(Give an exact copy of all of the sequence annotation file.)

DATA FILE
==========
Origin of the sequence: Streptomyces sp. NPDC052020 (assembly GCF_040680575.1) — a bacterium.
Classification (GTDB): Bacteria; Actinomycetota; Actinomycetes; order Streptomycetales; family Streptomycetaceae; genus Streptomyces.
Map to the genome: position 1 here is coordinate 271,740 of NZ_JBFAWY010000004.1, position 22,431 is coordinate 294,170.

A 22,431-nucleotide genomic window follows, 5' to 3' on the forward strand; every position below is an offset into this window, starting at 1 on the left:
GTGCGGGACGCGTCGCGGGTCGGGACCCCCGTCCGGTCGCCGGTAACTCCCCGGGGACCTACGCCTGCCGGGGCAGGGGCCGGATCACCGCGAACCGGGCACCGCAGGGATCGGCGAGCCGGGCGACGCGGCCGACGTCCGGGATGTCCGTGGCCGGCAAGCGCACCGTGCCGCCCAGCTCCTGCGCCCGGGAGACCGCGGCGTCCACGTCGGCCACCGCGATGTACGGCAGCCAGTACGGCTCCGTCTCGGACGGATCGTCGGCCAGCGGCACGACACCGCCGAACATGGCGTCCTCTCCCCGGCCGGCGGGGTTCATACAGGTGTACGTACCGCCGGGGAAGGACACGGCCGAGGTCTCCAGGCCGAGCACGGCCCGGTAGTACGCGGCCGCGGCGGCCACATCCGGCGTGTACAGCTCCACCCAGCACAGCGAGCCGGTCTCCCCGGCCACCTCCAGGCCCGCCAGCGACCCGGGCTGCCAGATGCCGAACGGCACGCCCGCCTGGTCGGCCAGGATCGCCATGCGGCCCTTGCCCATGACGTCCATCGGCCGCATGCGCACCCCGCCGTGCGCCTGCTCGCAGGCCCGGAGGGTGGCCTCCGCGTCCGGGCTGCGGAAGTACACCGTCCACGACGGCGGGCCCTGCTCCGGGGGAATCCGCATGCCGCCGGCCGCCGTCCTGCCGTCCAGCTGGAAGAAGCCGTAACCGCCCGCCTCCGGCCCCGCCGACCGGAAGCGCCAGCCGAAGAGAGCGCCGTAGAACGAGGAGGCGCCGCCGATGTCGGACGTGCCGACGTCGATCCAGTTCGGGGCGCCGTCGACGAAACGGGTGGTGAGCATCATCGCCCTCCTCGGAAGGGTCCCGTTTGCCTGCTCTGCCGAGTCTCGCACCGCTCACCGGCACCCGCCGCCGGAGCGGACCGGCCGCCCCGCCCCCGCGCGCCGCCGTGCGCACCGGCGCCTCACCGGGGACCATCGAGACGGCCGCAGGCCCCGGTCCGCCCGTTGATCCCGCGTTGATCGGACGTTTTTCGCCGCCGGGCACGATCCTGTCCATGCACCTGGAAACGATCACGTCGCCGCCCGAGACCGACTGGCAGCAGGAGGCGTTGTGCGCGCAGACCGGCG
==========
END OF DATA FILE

Origin of the sequence: Streptomyces sp. NPDC052020 (assembly GCF_040680575.1) — a bacterium.
Classification (GTDB): Bacteria; Actinomycetota; Actinomycetes; order Streptomycetales; family Streptomycetaceae; genus Streptomyces.
Map to the genome: position 1 here is coordinate 271,740 of NZ_JBFAWY010000004.1, position 22,431 is coordinate 294,170.

A 22,431-nucleotide genomic window follows, 5' to 3' on the forward strand; every position below is an offset into this window, starting at 1 on the left:
GTGCGGGACGCGTCGCGGGTCGGGACCCCCGTCCGGTCGCCGGTAACTCCCCGGGGACCTACGCCTGCCGGGGCAGGGGCCGGATCACCGCGAACCGGGCACCGCAGGGATCGGCGAGCCGGGCGACGCGGCCGACGTCCGGGATGTCCGTGGCCGGCAAGCGCACCGTGCCGCCCAGCTCCTGCGCCCGGGAGACCGCGGCGTCCACGTCGGCCACCGCGATGTACGGCAGCCAGTACGGCTCCGTCTCGGACGGATCGTCGGCCAGCGGCACGACACCGCCGAACATGGCGTCCTCTCCCCGGCCGGCGGGGTTCATACAGGTGTACGTACCGCCGGGGAAGGACACGGCCGAGGTCTCCAGGCCGAGCACGGCCCGGTAGTACGCGGCCGCGGCGGCCACATCCGGCGTGTACAGCTCCACCCAGCACAGCGAGCCGGTCTCCCCGGCCACCTCCAGGCCCGCCAGCGACCCGGGCTGCCAGATGCCGAACGGCACGCCCGCCTGGTCGGCCAGGATCGCCATGCGGCCCTTGCCCATGACGTCCATCGGCCGCATGCGCACCCCGCCGTGCGCCTGCTCGCAGGCCCGGAGGGTGGCCTCCGCGTCCGGGCTGCGGAAGTACACCGTCCACGACGGCGGGCCCTGCTCCGGGGGAATCCGCATGCCGCCGGCCGCCGTCCTGCCGTCCAGCTGGAAGAAGCCGTAACCGCCCGCCTCCGGCCCCGCCGACCGGAAGCGCCAGCCGAAGAGAGCGCCGTAGAACGAGGAGGCGCCGCCGATGTCGGACGTGCCGACGTCGATCCAGTTCGGGGCGCCGTCGACGAAACGGGTGGTGAGCATCATCGCCCTCCTCGGAAGGGTCCCGTTTGCCTGCTCTGCCGAGTCTCGCACCGCTCACCGGCACCCGCCGCCGGAGCGGACCGGCCGCCCCGCCCCCGCGCGCCGCCGTGCGCACCGGCGCCTCACCGGGGACCATCGAGACGGCCGCAGGCCCCGGTCCGCCCGTTGATCCCGCGTTGATCGGACGTTTTTCGCCGCCGGGCACGATCCTGTCCATGCACCTGGAAACGATCACGTCGCCGCCCGAGACCGACTGGCAGCAGGAGGCGTTGTGCGCGCAGACCGGCG